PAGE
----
Austerity measures forced by the U.S. government have led to the closing of hospitals and health care centers, reduction of services and migration to the U.S. mainland of thousands of medical professionals. Thousands of civic workers needed to fight mosquitoes have been laid off, leading the country to offer early release for those convicted of drug abuse in return for public service to help with the Zika crisis.
In addition, the U.S. Congress last year imposed cuts in Puerto Rico’s already meager reimbursements of Medicare and Medicaid.
Puerto Rico’s colonial government has cut essential services in order to pay on the debt, putting the majority of Puerto Rican families in misery. The government has been privatizing or selling public property like the health services, phone company, industries and roads. (Workers World, June 4, 2015)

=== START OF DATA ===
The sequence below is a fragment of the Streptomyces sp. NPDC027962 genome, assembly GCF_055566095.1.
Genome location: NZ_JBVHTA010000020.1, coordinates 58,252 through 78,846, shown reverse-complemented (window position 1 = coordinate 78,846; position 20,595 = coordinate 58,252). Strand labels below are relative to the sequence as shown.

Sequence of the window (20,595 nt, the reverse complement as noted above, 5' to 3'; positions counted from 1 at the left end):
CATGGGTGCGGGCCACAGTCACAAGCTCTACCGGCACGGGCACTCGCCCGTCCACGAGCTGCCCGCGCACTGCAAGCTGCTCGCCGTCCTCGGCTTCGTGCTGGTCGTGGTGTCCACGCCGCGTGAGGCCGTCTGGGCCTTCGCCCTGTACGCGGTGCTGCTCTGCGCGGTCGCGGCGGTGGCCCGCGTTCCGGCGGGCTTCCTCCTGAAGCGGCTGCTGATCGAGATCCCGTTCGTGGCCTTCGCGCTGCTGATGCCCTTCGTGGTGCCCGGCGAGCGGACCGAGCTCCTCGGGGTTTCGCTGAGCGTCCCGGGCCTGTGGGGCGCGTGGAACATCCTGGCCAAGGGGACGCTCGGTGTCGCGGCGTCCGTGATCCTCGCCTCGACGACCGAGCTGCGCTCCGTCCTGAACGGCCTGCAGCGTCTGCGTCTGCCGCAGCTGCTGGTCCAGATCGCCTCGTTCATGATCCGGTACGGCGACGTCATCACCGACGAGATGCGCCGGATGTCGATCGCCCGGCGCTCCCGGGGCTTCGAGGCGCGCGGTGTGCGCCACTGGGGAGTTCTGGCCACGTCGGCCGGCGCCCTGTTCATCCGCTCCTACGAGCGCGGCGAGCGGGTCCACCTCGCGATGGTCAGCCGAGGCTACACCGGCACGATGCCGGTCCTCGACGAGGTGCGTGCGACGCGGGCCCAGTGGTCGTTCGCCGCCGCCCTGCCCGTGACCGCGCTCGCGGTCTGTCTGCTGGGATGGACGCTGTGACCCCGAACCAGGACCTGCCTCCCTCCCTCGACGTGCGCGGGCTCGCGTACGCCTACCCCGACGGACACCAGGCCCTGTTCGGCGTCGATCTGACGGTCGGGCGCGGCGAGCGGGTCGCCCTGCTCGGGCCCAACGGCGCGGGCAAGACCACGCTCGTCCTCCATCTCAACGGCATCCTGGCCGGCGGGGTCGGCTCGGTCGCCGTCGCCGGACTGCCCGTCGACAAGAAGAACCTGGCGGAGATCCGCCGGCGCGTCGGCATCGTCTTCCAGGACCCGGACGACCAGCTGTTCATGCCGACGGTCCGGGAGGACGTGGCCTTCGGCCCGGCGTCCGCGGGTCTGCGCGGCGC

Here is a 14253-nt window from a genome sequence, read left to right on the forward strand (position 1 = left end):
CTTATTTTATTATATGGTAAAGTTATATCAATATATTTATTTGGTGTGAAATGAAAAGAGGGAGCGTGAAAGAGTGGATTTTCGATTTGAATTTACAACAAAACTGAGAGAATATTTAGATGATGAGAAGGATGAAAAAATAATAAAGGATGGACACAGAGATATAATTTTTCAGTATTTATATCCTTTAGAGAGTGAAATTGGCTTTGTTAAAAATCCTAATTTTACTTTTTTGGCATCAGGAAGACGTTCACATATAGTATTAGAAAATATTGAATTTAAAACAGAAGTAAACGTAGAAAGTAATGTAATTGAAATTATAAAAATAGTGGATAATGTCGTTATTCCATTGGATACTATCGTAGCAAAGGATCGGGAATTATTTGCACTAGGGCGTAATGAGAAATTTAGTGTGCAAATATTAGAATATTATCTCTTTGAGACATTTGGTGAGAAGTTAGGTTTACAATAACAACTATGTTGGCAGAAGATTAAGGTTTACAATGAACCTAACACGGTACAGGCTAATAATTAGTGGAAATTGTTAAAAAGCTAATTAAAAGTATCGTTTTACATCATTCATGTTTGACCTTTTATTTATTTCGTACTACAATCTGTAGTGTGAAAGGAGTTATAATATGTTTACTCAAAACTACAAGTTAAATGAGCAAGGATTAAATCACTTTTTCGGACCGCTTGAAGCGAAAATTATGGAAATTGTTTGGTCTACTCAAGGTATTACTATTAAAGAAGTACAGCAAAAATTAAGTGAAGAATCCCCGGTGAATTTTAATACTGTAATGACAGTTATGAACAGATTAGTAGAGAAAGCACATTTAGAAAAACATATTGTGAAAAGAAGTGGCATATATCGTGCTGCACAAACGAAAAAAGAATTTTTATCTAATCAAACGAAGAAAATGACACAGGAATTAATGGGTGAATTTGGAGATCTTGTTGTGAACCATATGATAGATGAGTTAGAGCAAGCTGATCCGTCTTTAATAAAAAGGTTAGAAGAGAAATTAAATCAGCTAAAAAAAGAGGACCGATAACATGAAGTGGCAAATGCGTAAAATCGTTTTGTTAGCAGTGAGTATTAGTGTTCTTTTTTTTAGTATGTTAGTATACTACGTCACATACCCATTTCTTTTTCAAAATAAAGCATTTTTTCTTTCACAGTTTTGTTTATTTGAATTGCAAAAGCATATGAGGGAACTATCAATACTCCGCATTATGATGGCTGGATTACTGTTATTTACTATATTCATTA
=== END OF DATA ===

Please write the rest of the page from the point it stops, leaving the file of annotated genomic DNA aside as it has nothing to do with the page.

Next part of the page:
More than 3,000 doctors have left Puerto Rico for the U.S. to work in better conditions. The massive migration of Puerto Ricans to the U.S. South totaled 144,000 in 2014. Many are young college graduates, representing a real brain drain of Puerto Rico’s future.
Workers World reported last year on May 28: “There is only one pediatrician for every 900 children on the island. The infant mortality rate is 8.2 per thousand live births. There is a general deterioration of health in the population, including mental health, which presents itself as an increase in depression and suicide.”
Mosquitoes reproduce rapidly in standing water, so workers are attempting to seal all septic tanks and clean up dumps, junkyards, abandoned pools and houses, and areas strewn with water-catching litter like old tires. Although 900,000 discarded tires were cleared from residential areas, Thomas Frieden, director of the Centers for Disease Control and Prevention (CDC), said, “You just can’t remove all the standing water in Puerto Rico.” He added, “Really intense efforts to control mosquitoes have made very little impact.” (New York Times, March 19)